Since the release of my book Working with Drug and Alcohol Users a number have asked an interesting theoretical question. It relates to the diagram of drug use ambivalence.
Drug use ambivalence
Problematic drug user
Why is it the Free Child that does not want to use drugs and the Adapted Child aspect of the personality that does want to use drugs?
There are six motivations to use drugs or alcohol. Only the last two are problematic and can cause some damage in the person’s life
Symptomatic use – problematic
Dependent use – problematic
My response is that the diagram shown above is for those who have problematic drug use. Those people who are using drugs in such a way that it advances some negative aspect of their life script. Those people who are using drug so that they suffer psychologically.
However there is quite a sizeable group (most people) who use drugs and alcohol in a non problematic way. They use drugs and alcohol such that their life script is not advanced and their relationships are not damaged in any significant way. The best example of this would be the recreational drug user who I discuss at length in the book. For this type of drug and alcohol user the following ego state diagram would probably be a better representation of the theory behind the recreational drug user.
Recreational drug user
As the drugs are not being used in a destructive fashion it would not be seen as a function of the Adapted Child ego state. Therefore one could put it as a Free Child activity. Also with this type of user there is little or no ambivalence as the drug use is not a problem and thus the person has little motivation to stop it.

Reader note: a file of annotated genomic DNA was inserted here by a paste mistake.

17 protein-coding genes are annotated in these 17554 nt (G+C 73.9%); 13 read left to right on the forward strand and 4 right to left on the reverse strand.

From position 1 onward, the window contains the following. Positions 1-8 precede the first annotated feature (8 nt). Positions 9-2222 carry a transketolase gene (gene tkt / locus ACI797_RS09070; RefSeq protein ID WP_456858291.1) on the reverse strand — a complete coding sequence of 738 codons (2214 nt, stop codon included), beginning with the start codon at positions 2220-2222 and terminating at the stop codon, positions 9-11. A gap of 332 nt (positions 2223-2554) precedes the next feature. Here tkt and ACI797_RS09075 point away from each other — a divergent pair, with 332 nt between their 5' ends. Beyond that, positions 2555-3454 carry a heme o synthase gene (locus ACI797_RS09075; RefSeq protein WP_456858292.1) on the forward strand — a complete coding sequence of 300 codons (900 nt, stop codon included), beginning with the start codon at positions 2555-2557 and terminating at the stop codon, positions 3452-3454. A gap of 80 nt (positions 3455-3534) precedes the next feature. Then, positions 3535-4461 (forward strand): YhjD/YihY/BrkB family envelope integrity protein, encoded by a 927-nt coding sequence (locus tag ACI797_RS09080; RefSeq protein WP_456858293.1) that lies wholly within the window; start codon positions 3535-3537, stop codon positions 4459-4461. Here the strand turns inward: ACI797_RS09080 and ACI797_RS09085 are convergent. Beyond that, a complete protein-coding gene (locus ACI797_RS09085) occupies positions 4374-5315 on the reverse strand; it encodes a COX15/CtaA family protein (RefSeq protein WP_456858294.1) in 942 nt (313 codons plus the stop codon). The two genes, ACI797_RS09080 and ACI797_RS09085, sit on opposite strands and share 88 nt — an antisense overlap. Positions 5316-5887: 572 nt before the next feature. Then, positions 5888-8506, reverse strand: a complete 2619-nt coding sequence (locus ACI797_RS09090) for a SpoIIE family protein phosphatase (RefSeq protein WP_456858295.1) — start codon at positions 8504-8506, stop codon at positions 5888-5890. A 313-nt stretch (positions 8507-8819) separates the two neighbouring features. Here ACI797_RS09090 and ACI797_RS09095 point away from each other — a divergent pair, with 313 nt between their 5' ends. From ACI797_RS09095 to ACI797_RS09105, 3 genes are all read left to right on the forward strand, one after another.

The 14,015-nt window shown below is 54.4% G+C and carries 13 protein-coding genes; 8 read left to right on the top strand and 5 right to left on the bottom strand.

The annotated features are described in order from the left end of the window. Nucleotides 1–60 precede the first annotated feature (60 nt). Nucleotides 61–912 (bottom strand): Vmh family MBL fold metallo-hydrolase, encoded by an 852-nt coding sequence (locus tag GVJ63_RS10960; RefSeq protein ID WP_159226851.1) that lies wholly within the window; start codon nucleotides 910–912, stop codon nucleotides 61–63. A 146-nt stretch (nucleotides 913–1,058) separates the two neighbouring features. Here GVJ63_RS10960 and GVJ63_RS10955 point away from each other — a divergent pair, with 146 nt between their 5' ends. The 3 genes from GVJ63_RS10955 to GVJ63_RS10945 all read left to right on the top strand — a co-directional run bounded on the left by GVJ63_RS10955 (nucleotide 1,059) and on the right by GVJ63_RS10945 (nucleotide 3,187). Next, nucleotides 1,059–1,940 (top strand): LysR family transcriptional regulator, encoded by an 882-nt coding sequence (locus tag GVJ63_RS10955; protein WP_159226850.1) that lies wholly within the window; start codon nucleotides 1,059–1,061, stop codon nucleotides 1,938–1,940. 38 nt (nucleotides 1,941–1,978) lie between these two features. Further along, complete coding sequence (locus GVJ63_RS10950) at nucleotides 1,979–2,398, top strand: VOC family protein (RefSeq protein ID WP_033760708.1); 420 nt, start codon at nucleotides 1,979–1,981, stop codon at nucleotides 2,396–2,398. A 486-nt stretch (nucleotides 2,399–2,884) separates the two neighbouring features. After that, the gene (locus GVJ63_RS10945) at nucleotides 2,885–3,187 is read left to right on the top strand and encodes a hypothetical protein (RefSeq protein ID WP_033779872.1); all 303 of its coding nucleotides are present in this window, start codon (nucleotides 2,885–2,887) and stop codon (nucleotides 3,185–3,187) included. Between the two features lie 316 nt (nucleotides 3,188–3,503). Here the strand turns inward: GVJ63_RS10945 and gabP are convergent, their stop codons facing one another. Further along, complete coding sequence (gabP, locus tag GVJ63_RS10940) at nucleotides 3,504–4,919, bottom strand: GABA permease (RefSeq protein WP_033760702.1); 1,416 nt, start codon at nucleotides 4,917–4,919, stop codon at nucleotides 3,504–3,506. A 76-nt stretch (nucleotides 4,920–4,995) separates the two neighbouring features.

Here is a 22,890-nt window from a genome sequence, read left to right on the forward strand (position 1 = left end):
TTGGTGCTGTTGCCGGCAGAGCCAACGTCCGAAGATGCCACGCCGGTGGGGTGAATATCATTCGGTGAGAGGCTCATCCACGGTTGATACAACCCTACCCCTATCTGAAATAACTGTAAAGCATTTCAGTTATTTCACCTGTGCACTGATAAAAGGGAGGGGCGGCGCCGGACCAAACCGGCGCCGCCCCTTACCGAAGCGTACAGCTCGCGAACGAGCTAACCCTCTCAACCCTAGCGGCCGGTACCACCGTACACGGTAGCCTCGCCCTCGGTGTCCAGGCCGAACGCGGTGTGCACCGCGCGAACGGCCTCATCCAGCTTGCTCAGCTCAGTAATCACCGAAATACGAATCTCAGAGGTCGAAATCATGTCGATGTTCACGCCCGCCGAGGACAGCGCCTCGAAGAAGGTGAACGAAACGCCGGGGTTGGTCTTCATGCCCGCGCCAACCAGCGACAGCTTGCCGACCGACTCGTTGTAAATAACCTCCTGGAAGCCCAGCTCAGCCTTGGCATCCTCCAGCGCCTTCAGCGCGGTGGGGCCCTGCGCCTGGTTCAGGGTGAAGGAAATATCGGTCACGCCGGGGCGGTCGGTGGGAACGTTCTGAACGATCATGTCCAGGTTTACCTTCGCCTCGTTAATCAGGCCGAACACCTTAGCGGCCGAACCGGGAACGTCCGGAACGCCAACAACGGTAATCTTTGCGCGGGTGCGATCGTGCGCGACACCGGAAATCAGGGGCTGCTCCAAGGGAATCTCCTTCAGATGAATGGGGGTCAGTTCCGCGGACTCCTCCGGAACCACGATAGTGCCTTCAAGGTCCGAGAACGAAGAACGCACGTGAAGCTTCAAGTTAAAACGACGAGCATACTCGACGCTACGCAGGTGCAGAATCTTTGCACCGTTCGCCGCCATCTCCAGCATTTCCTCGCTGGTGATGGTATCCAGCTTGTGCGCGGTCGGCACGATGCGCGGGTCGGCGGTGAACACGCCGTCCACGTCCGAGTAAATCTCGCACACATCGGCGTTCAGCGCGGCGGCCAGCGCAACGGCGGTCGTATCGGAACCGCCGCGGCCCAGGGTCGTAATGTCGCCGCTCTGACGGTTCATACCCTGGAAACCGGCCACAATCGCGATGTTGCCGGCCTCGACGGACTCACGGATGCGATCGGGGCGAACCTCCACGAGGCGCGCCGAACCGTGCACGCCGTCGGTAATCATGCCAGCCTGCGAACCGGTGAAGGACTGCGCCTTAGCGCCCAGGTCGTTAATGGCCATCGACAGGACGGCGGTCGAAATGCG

With further consideration one can also formulate another kind of ambivalence where two ego states are in conflict about drug use. Some people and indeed certain groups think that drugs (and at times alcohol) are wrong. It is wrong or immoral to use drugs regardless of whether they harmful to the individual or not.
These views it could be said, reside in the Parent ego state thus making the following form of drug use ambivalence. The person would experience some kind of internal conflict. Two different aspects of the personality both want opposing things. In this case to use drugs and to not use drugs. This view can be found in some religious groups or temperance movements.
Hydraulic theory of the personality
This diagram is sometimes referred to as the hydraulic theory of the personality. It represents the personality as a set of forces or energies that some times work in the same direction and sometimes not. In this instance they are not and the energy in the Parent ego state is in direct conflict with the energy in the Child ego state. This can then be used to explain how symptoms develop such as depression, anxiety and so forth. When the two forces collide there is another energy created which provides the basis of the symptom development.